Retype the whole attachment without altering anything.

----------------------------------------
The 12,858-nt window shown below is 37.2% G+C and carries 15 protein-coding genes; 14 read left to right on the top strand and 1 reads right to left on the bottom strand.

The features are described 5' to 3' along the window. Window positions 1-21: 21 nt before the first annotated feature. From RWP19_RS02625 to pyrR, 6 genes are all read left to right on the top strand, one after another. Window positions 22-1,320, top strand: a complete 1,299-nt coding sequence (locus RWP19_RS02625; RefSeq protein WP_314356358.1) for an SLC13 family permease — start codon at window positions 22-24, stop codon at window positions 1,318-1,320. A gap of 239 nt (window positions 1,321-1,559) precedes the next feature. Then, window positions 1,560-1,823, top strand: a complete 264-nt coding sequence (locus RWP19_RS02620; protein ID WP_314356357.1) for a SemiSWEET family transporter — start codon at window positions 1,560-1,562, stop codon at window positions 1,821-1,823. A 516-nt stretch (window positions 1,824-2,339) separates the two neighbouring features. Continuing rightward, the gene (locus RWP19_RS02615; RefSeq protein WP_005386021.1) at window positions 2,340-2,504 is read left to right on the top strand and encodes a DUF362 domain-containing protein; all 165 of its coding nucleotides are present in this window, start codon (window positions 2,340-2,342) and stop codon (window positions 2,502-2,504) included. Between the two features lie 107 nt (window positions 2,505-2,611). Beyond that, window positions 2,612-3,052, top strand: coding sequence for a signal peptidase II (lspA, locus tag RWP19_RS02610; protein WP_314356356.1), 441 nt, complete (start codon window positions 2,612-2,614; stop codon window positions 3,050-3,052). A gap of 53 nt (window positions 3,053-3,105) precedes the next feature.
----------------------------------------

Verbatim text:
The 12,858-nt window shown below is 37.2% G+C and carries 15 protein-coding genes; 14 read left to right on the top strand and 1 reads right to left on the bottom strand.

The features are described 5' to 3' along the window. Window positions 1-21: 21 nt before the first annotated feature. From RWP19_RS02625 to pyrR, 6 genes are all read left to right on the top strand, one after another. Window positions 22-1,320, top strand: a complete 1,299-nt coding sequence (locus RWP19_RS02625; RefSeq protein WP_314356358.1) for an SLC13 family permease — start codon at window positions 22-24, stop codon at window positions 1,318-1,320. A gap of 239 nt (window positions 1,321-1,559) precedes the next feature. Then, window positions 1,560-1,823, top strand: a complete 264-nt coding sequence (locus RWP19_RS02620; protein ID WP_314356357.1) for a SemiSWEET family transporter — start codon at window positions 1,560-1,562, stop codon at window positions 1,821-1,823. A 516-nt stretch (window positions 1,824-2,339) separates the two neighbouring features. Continuing rightward, the gene (locus RWP19_RS02615; RefSeq protein WP_005386021.1) at window positions 2,340-2,504 is read left to right on the top strand and encodes a DUF362 domain-containing protein; all 165 of its coding nucleotides are present in this window, start codon (window positions 2,340-2,342) and stop codon (window positions 2,502-2,504) included. Between the two features lie 107 nt (window positions 2,505-2,611). Beyond that, window positions 2,612-3,052, top strand: coding sequence for a signal peptidase II (lspA, locus tag RWP19_RS02610; protein WP_314356356.1), 441 nt, complete (start codon window positions 2,612-2,614; stop codon window positions 3,050-3,052). A gap of 53 nt (window positions 3,053-3,105) precedes the next feature.